Daily Dispatch 1/24/2020: End of the week news round up

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InAlienableDaily Dispatch
January 24, 2020

Parents separated from children in 2018 reunited under court order

From the :

Nine parents who were deported as the Trump administration separated thousands of migrant families landed back into the U.S. late Wednesday to reunite with children they had not seen in a year and a half.

The group arrived at Los Angeles International Airport from Guatemala City in a trip arranged under the order of a federal judge who found the U.S. government had unlawfully prevented them from seeking asylum. An asylum advocate confirmed the nine parents were all aboard the flight. 

A first step in legal recognition of climate change refugees?

From the :

Governments need to take into account the climate crisis when considering the deportation of asylum seekers, the United Nations said in a landmark ruling that could pave the way for future climate refugees...

The U.N. ruling is not binding but could open the door for future climate change asylum seekers, asylum advocates said.

"The decision sets a global precedent," said Kate Schuetze, Pacific Researcher at Amnesty International.

"It says a state will be in breach of its human rights obligations if it returns someone to a country where – due to the climate crisis – their life is at risk, or in danger of cruel, inhuman or degrading treatment," she said in a statement.

U.S. interventions in Vietnam and Cambodia drove refugee policy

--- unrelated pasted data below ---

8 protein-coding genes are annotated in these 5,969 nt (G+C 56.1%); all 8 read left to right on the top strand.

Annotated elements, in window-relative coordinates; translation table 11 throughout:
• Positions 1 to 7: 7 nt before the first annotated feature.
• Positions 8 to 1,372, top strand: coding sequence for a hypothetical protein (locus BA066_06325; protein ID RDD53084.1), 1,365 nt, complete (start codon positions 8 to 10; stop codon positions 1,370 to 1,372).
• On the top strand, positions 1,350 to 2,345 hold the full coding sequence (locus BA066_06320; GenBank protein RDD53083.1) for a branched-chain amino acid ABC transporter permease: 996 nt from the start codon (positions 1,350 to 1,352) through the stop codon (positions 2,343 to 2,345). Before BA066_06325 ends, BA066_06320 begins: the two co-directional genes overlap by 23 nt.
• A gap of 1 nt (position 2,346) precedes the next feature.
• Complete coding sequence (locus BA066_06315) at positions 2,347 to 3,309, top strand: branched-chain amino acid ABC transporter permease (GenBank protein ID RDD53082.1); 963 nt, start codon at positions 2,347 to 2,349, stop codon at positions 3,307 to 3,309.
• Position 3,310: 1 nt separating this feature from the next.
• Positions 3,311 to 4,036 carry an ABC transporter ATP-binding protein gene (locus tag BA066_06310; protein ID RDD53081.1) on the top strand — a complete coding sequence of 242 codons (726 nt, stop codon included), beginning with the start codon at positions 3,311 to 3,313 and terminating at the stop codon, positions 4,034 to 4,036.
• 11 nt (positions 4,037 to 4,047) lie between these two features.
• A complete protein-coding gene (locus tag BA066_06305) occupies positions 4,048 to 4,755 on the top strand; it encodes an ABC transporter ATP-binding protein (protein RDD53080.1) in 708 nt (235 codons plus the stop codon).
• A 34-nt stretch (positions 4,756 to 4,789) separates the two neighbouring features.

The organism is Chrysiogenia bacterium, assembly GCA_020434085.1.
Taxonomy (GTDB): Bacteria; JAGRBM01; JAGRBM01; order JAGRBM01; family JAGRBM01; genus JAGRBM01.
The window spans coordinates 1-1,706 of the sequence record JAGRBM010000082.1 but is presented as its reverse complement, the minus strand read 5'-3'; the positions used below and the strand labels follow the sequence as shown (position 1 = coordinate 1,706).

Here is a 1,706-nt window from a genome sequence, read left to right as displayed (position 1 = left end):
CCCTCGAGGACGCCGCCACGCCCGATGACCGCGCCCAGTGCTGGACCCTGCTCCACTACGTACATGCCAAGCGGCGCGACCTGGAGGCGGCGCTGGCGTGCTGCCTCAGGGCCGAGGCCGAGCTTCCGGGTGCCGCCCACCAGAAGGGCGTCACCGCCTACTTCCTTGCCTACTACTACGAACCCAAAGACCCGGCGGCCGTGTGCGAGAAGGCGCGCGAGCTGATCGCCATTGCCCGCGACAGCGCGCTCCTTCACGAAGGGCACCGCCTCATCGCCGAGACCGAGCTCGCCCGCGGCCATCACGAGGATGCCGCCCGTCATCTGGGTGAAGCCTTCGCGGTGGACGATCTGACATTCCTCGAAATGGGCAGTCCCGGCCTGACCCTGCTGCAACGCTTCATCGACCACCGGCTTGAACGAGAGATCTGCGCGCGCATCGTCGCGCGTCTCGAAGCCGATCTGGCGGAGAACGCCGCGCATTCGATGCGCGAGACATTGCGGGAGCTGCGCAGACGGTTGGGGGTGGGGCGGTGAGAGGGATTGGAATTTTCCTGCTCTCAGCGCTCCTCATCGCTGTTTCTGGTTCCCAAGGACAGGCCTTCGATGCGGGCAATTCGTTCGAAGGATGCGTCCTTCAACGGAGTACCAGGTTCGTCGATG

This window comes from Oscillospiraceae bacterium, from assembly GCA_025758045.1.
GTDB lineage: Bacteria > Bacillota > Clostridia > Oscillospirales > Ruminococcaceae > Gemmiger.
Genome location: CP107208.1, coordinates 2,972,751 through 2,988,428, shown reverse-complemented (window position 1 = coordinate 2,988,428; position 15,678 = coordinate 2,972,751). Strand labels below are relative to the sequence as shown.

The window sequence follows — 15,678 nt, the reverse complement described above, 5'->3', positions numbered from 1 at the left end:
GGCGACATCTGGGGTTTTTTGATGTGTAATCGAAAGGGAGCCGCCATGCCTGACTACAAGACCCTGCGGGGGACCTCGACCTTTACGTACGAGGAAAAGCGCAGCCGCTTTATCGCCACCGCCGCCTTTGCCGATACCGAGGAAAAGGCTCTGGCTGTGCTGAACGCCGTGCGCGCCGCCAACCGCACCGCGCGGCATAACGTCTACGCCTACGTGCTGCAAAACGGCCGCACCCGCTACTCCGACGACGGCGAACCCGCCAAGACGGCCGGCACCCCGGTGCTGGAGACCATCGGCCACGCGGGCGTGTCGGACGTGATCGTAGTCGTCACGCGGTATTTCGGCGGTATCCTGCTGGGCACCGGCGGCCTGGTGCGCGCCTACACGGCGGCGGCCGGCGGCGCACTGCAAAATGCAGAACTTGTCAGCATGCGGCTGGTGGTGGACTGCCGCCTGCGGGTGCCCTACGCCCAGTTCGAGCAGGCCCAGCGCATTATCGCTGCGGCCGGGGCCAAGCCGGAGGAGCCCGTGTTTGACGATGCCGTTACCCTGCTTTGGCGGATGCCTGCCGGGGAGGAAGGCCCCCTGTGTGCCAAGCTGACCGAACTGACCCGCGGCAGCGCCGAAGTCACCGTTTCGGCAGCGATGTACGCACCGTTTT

The current U.S. legal framework for refugee policy was created with the passage of the 1980 Refugee Act. Among the crises in the world driving this policy was political violence in Cambodia. In 1980 the ceiling on refugee admissions was 232,000 (Trump’s administration set it at 18,000 this year!). Abby Seif has a fascinating review article published by JStor about the connection between U.S. military actions and the refugee crises in the 1970’s that led to the passage of the 1980 law. She also draws connections to the current period. From

In some ways, the barbarism of the Khmer Rouge was truly unique; in others, it is painfully familiar. Globally, there are nearly 71 million forcibly displaced peoples, the highest figure in history, and one that rises by the year. In China, an estimated tenth of the Muslim Uyghur minority has been rounded up into euphemistically named “re-education camps,” in which torture and rape appear to be widespread. In Bangladesh refugee camps, one million Muslim Rohingya, who fled a rampaging military campaign in their native Myanmar, desperately await a path home. Refugees fleeing ISIS in Iraq and Syria carry with them stories of carnage. In El Salvador, drug cartels have terrorized communities and made the country the world’s deadliest.